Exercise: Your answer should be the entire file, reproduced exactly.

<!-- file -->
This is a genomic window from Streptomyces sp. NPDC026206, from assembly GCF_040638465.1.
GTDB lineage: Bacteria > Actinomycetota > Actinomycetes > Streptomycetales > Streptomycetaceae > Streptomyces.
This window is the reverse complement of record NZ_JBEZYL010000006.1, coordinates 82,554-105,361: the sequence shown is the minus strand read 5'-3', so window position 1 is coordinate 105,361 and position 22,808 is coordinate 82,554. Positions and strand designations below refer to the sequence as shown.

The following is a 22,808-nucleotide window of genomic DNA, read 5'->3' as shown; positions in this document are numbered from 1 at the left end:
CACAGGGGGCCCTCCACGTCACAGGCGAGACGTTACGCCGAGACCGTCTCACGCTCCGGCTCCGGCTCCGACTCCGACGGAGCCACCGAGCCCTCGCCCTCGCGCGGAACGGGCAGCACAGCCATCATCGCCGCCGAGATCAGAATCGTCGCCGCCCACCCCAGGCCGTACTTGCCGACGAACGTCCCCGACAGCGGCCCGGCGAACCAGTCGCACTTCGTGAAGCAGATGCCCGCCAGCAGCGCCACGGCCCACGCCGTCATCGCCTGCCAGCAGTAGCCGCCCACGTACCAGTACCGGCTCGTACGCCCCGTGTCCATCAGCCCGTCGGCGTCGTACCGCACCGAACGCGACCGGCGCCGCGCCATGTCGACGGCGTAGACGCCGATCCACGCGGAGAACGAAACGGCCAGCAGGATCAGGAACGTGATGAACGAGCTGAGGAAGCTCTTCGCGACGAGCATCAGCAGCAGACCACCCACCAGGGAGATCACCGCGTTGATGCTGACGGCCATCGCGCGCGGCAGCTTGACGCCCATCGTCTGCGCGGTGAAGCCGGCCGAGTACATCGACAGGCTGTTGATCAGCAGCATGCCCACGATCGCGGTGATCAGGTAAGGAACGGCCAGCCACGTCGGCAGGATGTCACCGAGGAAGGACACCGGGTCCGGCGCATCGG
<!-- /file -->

This is a genomic window from Streptomyces sp. NPDC026206, from assembly GCF_040638465.1.
GTDB lineage: Bacteria > Actinomycetota > Actinomycetes > Streptomycetales > Streptomycetaceae > Streptomyces.
This window is the reverse complement of record NZ_JBEZYL010000006.1, coordinates 82,554-105,361: the sequence shown is the minus strand read 5'-3', so window position 1 is coordinate 105,361 and position 22,808 is coordinate 82,554. Positions and strand designations below refer to the sequence as shown.

The following is a 22,808-nucleotide window of genomic DNA, read 5'->3' as shown; positions in this document are numbered from 1 at the left end:
CACAGGGGGCCCTCCACGTCACAGGCGAGACGTTACGCCGAGACCGTCTCACGCTCCGGCTCCGGCTCCGACTCCGACGGAGCCACCGAGCCCTCGCCCTCGCGCGGAACGGGCAGCACAGCCATCATCGCCGCCGAGATCAGAATCGTCGCCGCCCACCCCAGGCCGTACTTGCCGACGAACGTCCCCGACAGCGGCCCGGCGAACCAGTCGCACTTCGTGAAGCAGATGCCCGCCAGCAGCGCCACGGCCCACGCCGTCATCGCCTGCCAGCAGTAGCCGCCCACGTACCAGTACCGGCTCGTACGCCCCGTGTCCATCAGCCCGTCGGCGTCGTACCGCACCGAACGCGACCGGCGCCGCGCCATGTCGACGGCGTAGACGCCGATCCACGCGGAGAACGAAACGGCCAGCAGGATCAGGAACGTGATGAACGAGCTGAGGAAGCTCTTCGCGACGAGCATCAGCAGCAGACCACCCACCAGGGAGATCACCGCGTTGATGCTGACGGCCATCGCGCGCGGCAGCTTGACGCCCATCGTCTGCGCGGTGAAGCCGGCCGAGTACATCGACAGGCTGTTGATCAGCAGCATGCCCACGATCGCGGTGATCAGGTAAGGAACGGCCAGCCACGTCGGCAGGATGTCACCGAGGAAGGACACCGGGTCCGGCGCATCGG